What drives me to jump? (Part Two)

11 January 2011

As a new year breaks and my hangover subsides, like many people, I like to think of some goals to work towards in the coming year. To build a meaningful list that is not just based on the token ‘get fitter’, ‘learn an exotic language’ ambitions, I think it’s good to reflect on the year just passed.

One key moment for me last year was taking peaceful direct action in September, when I abseiled off ANZ’s HQ in Brisbane and hung a banner. It was part of Greenpeace’s campaign to urge the big bank to stop polluting our world with its dirty coal investments. I faced court in October and thankfully the magistrate was sympathetic to our cause for action. Despite not having the most angelic criminal record, no conviction was recorded for me or the other three activists.

The court outcome vindicated our right to peacefully protest. This was comforting, as deciding to break the law is not a blasé decision for me (or for Greenpeace). Not only are there the obvious legal ramifications, but doing a peaceful action can also be pretty scary. Despite ample preparation and training, hanging yourself of the side of a building is not exactly a natural human instinct.

This wasn’t my first action, but each one comes with a bucket full of nerves and ‘what ifs?’ What if a policeman is having his morning muffin nearby? What if there’s an impenetrable fortress wall we weren’t aware of? What if I accidentally forgot to pack the banner? A lot of careful thought and planning can be easily wiped away by unpredictable external factors.

Fortunately this one went pretty smoothly, although we did experience a few hiccups. When we reached the top of the building, we couldn’t find anything to tie our ropes on so we needed to reposition. At our new chosen aspect, there weren’t exactly ample places to tie our ropes on so we had to be swiftier with what was available. This meant we used a lot more of our rope than planned and after I tied on, I realised my rope wouldn’t be long enough. Every moment that went on longer than planned was coupled with increasing anxiety that we’d be sprung. And like something out of a corny movie, we just got over the edge at the moment the cops came up to get us.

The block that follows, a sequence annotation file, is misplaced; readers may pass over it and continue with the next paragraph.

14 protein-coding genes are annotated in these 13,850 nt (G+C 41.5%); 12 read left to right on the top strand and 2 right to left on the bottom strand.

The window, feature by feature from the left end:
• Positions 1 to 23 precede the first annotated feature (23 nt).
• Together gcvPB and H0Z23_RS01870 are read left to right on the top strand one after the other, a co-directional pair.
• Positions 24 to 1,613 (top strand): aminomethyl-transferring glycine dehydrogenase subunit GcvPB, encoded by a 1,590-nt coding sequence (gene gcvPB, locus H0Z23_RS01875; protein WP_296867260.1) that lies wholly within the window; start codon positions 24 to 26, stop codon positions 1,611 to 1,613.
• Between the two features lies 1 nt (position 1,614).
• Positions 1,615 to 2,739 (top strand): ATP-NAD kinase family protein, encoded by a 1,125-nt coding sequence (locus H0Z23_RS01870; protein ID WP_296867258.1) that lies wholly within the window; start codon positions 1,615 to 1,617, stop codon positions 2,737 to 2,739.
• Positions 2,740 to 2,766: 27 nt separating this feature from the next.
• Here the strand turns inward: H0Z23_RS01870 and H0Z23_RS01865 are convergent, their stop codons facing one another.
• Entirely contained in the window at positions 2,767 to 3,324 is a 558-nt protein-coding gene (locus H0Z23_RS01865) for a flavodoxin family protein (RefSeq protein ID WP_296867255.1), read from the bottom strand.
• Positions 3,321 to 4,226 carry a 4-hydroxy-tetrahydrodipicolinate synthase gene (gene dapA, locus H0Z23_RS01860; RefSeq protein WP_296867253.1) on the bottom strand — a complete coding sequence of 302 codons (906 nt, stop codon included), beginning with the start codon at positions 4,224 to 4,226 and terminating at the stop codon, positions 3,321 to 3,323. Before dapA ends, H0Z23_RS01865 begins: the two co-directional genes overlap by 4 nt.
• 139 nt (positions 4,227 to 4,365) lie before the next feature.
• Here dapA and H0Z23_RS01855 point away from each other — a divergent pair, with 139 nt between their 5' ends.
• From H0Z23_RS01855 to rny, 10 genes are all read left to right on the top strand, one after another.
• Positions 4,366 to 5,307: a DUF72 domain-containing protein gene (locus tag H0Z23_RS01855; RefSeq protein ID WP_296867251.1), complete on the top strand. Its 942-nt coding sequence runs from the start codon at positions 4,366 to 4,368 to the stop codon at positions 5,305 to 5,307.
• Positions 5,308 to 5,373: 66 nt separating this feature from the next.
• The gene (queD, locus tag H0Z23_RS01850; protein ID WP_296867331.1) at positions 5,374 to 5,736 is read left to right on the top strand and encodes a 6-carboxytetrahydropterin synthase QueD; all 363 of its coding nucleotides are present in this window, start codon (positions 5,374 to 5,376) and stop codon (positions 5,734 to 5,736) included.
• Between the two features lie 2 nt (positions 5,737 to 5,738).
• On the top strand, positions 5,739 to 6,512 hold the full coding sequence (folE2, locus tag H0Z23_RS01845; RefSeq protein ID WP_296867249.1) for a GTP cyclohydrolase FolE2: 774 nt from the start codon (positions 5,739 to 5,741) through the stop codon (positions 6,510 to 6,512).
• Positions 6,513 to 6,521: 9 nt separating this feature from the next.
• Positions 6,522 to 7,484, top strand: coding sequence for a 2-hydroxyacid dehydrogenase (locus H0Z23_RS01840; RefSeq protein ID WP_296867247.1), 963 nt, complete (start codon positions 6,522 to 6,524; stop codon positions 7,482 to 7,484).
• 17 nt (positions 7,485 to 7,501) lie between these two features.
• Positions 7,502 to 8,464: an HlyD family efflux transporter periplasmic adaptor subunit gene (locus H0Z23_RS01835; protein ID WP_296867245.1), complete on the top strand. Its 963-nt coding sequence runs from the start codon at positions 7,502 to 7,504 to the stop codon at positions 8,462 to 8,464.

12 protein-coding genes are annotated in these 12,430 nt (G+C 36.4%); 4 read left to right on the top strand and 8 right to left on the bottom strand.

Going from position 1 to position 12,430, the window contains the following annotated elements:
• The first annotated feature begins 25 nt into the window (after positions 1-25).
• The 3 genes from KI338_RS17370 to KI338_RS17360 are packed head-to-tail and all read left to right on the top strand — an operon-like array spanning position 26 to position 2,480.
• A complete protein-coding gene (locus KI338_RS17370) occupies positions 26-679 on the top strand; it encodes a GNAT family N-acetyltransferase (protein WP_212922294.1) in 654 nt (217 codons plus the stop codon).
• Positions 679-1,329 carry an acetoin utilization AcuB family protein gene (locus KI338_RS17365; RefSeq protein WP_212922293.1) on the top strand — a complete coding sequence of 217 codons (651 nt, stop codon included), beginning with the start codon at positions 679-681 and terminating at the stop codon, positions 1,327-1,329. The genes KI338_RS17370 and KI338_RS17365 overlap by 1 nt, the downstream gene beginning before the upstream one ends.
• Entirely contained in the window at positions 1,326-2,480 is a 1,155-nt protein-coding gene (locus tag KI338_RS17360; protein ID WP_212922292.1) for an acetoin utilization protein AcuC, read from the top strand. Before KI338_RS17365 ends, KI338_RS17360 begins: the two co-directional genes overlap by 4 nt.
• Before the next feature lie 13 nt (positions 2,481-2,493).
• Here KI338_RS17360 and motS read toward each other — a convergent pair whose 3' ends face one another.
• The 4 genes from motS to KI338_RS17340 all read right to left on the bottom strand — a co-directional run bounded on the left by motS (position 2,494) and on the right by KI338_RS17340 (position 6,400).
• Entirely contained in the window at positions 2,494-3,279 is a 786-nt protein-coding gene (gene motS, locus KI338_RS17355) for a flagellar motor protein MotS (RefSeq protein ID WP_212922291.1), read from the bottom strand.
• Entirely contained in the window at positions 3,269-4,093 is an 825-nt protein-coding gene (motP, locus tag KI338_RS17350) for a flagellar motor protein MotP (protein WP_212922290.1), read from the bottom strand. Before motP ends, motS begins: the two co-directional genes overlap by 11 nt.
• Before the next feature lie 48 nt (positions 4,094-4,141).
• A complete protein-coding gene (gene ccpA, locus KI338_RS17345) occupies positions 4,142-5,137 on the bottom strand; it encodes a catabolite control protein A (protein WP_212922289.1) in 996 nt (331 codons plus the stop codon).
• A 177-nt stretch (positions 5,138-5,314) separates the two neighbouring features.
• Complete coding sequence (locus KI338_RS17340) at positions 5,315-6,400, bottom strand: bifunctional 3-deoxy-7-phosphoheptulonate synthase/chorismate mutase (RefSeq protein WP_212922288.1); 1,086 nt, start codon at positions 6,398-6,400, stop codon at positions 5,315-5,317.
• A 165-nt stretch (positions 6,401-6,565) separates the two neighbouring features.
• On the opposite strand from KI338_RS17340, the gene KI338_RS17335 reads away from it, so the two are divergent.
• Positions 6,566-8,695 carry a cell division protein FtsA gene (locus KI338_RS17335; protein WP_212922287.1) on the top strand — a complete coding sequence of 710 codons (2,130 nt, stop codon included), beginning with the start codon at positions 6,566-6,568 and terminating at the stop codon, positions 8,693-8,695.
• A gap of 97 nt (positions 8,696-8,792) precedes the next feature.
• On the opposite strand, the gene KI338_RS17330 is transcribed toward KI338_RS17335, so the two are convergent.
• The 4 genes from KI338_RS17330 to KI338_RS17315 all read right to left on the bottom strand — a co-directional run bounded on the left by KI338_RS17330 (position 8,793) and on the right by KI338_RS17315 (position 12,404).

The police are generally pretty good to work with. As far as criminals go, I think we’d be quite a cruisey job for them. We communicate, are courteous, are peaceful, never try to resist arrest and always make it clear why we are there and what our intentions are. In this case our intentions were to stay put until ANZ made a commitment to stop financing new coal, or at the least, until the bank agreed to meet with us with one of their top decision makers. We’d been trying for months to talk to CEO Mike Smith but had repeatedly been snubbed. During the action, after 5 hours of occupation, ANZ agreed to its Deputy CEO meeting our CEO. While not exactly a campaign win, it was a step in the right direction.

This was music to my ears as after 5 hours hanging in a harness I was starting to wonder if my legs would remain attached to my torso. But it was great being up there and seeing so much support from the public down below and in adjoining offices. A few angry insults (such as “I hope your ropes are cut, you scum”) were drowned out by hundreds of people clapping and taking photos. The strength of Greenpeace’s campaigns is built on the support of thousands of passionate people. Positive change happens when masses take action. Whether it’s giving your mum more grey hairs like I do by climbing off buildings, signing petitions or making a donation, all our individual actions combine to create a powerful thoughtful movement.

So looking ahead for the new year, I’ve made a resolution to increase my commitment to stopping climate change – whether it’s riding my bike more or hassling decision makers to lead us on a path towards a clean energy future. And I’ve made a resolution to drink less cheap red wine!

There are many ways to get involved with Greenpeace, right now you can join the action at bank branches for our ‘Dirty Banks’ climate campaign.